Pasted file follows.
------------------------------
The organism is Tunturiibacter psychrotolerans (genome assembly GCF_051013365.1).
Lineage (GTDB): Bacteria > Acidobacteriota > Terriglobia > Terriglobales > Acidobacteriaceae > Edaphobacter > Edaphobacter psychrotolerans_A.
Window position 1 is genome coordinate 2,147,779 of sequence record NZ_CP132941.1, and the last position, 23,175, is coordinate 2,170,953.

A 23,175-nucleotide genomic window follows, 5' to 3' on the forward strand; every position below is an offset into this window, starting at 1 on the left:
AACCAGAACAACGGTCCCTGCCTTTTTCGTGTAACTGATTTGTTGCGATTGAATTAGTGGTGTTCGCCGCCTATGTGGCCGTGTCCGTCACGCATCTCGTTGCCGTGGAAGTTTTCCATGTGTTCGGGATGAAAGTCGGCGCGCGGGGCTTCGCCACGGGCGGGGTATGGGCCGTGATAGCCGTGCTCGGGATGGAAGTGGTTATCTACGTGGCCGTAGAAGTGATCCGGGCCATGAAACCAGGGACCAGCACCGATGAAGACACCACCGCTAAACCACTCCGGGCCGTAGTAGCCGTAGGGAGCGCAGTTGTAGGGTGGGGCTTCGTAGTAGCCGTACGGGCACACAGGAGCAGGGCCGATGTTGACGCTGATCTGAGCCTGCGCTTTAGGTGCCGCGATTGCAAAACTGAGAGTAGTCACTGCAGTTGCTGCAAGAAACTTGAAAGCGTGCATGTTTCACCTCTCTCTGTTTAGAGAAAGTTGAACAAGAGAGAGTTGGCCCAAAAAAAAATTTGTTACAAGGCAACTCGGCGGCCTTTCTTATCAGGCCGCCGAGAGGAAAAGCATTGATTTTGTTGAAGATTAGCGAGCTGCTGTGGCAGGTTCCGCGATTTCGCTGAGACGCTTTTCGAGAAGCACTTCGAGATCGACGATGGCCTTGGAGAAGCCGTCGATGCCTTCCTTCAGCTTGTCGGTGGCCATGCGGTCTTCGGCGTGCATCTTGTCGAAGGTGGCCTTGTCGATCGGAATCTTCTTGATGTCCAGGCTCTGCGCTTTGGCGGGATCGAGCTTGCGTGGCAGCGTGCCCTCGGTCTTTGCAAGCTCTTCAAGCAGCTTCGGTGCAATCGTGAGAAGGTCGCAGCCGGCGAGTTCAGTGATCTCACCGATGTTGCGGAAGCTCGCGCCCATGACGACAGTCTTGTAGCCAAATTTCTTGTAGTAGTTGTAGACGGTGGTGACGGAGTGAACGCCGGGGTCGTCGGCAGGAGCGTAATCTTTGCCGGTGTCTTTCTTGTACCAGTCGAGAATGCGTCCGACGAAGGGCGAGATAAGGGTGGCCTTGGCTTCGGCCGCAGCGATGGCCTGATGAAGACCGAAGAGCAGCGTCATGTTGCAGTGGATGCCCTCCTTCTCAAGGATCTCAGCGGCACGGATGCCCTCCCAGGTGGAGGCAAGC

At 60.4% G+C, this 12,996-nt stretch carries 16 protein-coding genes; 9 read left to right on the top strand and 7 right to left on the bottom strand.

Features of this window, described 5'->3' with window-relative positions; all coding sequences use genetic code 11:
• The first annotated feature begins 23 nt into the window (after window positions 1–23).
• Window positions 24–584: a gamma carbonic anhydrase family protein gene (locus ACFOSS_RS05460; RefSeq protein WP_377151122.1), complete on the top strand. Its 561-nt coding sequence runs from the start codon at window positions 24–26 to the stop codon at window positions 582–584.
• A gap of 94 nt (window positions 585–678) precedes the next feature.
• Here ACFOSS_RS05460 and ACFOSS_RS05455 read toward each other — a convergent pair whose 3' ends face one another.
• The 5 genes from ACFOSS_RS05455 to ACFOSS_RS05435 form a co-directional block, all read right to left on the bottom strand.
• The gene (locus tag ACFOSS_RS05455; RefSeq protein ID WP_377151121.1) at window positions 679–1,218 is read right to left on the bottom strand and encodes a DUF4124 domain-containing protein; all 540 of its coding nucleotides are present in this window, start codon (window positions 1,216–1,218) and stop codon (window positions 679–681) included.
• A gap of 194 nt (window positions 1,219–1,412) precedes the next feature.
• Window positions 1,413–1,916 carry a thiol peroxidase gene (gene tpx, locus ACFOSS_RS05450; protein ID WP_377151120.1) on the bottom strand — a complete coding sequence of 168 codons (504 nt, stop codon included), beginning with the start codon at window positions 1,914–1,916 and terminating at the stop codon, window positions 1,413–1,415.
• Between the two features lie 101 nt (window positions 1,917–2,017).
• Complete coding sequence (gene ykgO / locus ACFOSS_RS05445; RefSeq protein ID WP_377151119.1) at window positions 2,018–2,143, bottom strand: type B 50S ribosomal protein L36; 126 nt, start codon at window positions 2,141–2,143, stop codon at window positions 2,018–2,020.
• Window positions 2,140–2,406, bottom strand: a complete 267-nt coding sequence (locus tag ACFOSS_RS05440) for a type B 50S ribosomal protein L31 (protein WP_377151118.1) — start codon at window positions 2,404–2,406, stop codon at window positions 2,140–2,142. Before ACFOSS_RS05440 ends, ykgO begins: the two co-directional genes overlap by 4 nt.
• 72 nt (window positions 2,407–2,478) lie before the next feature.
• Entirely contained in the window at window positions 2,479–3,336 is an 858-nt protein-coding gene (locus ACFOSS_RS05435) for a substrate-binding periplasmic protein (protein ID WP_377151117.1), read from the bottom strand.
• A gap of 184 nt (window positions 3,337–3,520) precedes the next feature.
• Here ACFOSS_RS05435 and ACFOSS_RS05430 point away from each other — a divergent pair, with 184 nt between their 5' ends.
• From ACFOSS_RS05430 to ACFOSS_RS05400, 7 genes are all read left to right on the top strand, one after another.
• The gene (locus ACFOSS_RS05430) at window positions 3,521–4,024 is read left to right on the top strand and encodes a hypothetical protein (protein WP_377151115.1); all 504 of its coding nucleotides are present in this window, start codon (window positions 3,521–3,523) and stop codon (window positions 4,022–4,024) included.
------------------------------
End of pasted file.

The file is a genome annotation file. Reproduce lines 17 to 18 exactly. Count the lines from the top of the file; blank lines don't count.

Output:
• Complete coding sequence (gene ykgO / locus ACFOSS_RS05445; RefSeq protein ID WP_377151119.1) at window positions 2,018–2,143, bottom strand: type B 50S ribosomal protein L36; 126 nt, start codon at window positions 2,141–2,143, stop codon at window positions 2,018–2,020.
• Window positions 2,140–2,406, bottom strand: a complete 267-nt coding sequence (locus tag ACFOSS_RS05440) for a type B 50S ribosomal protein L31 (protein WP_377151118.1) — start codon at window positions 2,404–2,406, stop codon at window positions 2,140–2,142. Before ACFOSS_RS05440 ends, ykgO begins: the two co-directional genes overlap by 4 nt.